Frequently Asked Questions about the IRMA process

To provide added clarification on IRMA we have developed answers to a number of frequently asked questions. If you have any additional questions for IRMA, please submit them to info@responsiblemining.net.

History and Purpose of IRMA

IRMA Governance and Membership

IRMA Standard for Responsible Mining

IRMA Certification

Next Steps in the IRMA Process

 

History and Purpose of IRMA

What is the history of IRMA? The Initiative for Responsible Mining Assurance (IRMA) was founded in 2006 by a diverse collection of stakeholders, including: non-government environment and social justice groups (NGOs); organized labor unions; mining-affected communities; mining companies; and “downstream users” of minerals and metals (companies who purchase mined materials to make into other products, e.g. jewelry companies).
What is the purpose of IRMA? The Initiative for Responsible Mining Assurance (IRMA) is a multi-sector collaboration that is establishing a best-practice standard and third-party, independent assurance system intended to improve the social and environmental performance of industrial mining operations. IRMA certification will be a tool for companies, communities and civil society to ensure that mining is free from associations with harmful labor practices, human rights abuses, environmental degradation or other unnecessary negative impacts.

IRMA expects to launch and begin beta testing its certification system in 2018. Mine sites that participate in this Launch phase may self assess or be indepenently audited against the requirements of the IRMA Standard for Responsible Mining.
Why is IRMA important? Mining is a complex and intensive process that causes environmental and social change no matter where it occurs. IRMA’s vision is a mining industry that respects human rights and the aspirations of affected communities; provides safe, healthy and respectful workplaces; avoids or minimizes harm to the environment and leaves positive legacies. IRMA seeks to promote this vision by emulating for industrial-scale mining what has been done with independent third-party certification schemes in agriculture, forestry and fisheries.

IRMA is a voluntary program that recognizes different levels of social and environmental performance. IRMA certification will offer benefits to mine sites at the global level achieving the highest levels of performance in protecting environmental and social values. In addition, through a Candidate Status level, IRMA seeks to acknowledge mines that meet a core threshold of the best practices outlined in the IRMA Standard. IRMA is also develop a scoring tool that will allow mines at any level of performance to benchmark their practices and possibly demonstrate continuing improvement over time.

Consumers are aware of some of the bad actors/practices in this industry and are asking for ways to differentiate and purchase from those who will commit to positive performance. Whether the consumer is purchasing a wedding ring, a computer, a new car or in the midst of a green-building project, they want to know that the mined materials that go into their products are responsibly sourced. IRMA seeks to provide a globally recognized label at the mine site level acknowledging best practice achievement.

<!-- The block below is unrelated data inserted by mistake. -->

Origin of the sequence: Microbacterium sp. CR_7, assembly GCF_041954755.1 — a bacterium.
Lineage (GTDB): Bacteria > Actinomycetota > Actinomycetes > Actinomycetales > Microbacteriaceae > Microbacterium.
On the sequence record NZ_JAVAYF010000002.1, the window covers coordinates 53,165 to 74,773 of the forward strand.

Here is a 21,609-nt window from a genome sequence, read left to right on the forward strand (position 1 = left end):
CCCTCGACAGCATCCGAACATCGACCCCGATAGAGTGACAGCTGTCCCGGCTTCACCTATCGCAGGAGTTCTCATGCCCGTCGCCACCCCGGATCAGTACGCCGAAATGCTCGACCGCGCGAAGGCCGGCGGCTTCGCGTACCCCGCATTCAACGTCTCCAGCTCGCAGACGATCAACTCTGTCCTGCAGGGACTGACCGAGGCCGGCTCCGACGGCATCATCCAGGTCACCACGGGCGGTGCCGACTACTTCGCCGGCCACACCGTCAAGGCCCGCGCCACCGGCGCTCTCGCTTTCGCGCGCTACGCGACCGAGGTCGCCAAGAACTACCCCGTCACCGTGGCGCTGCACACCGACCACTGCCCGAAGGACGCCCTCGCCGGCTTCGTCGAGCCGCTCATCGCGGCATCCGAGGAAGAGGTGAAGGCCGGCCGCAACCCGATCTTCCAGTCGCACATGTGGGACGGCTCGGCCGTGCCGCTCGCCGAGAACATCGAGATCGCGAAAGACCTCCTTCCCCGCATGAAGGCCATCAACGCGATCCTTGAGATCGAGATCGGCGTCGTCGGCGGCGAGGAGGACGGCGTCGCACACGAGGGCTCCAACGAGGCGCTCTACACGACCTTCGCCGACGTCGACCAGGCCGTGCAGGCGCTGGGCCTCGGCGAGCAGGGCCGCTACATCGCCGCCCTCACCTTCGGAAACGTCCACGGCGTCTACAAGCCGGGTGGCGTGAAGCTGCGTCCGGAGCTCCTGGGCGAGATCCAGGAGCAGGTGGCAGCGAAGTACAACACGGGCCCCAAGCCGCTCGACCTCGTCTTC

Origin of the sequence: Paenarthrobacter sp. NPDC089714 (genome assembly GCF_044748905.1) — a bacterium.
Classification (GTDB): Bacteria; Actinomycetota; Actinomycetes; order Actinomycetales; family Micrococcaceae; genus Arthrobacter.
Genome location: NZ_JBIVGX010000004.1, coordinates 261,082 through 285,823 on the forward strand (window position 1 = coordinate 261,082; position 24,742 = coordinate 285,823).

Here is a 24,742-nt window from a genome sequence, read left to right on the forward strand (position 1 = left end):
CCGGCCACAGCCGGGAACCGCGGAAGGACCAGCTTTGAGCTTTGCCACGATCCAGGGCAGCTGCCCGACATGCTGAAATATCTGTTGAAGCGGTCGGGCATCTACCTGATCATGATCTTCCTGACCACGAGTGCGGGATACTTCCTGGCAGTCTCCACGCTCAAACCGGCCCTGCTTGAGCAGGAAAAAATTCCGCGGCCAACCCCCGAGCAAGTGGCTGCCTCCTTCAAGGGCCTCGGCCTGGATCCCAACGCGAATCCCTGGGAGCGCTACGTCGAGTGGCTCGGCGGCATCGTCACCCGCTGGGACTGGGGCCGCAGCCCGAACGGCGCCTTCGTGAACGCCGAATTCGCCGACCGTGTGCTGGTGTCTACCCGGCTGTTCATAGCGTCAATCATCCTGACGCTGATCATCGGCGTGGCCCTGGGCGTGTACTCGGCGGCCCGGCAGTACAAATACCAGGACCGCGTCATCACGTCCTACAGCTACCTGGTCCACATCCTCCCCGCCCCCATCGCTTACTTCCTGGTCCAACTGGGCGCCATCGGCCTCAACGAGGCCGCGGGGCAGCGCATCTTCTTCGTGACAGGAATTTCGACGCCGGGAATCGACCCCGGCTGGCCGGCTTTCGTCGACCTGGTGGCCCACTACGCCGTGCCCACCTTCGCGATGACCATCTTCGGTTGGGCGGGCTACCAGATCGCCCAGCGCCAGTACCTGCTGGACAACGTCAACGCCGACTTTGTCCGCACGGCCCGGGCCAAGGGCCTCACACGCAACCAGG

Mine sites who participate in IRMA also allow their purchasers, businesses that purchase mined materials for use in their products, to have information on the practices of the companies from whom they source.

IRMA will continue to review, evaluate and update its Standard to reflect changing understandings of what is “best practice” to protect social and environmental values impacted by mining. We believe that by creating a multi-stakeholder agreement on how to define best practices for this industry, and a way to certify/communicate that performance, we will not only reward the leaders in the industry but also set a bar of expectation that encourages others to improve and hopefully to strive to achieve more environmentally and socially responsible practice.
How is IRMA different from other initiatives? Other organizations and initiatives have developed guidance for different elements of responsible mining. But no standard has been developed that specifies best practice performance requirements that are recognized by leading companies as well as civil society organizations; that are applicable to all kinds of industrial mining, worldwide; and that are auditable at the mine site level.

The Initiative for Responsible Mining Assurance aims to fill that void by: following a multi-stakeholder governance model; using dialogue to promote the development of a best practice Standard that covers a wide range of issues and is acceptable to a wide range of stakeholders; adopting an independent, third-party verification system to determine if a mine site has met the requirements in the Standard.

 

IRMA Governance and Membership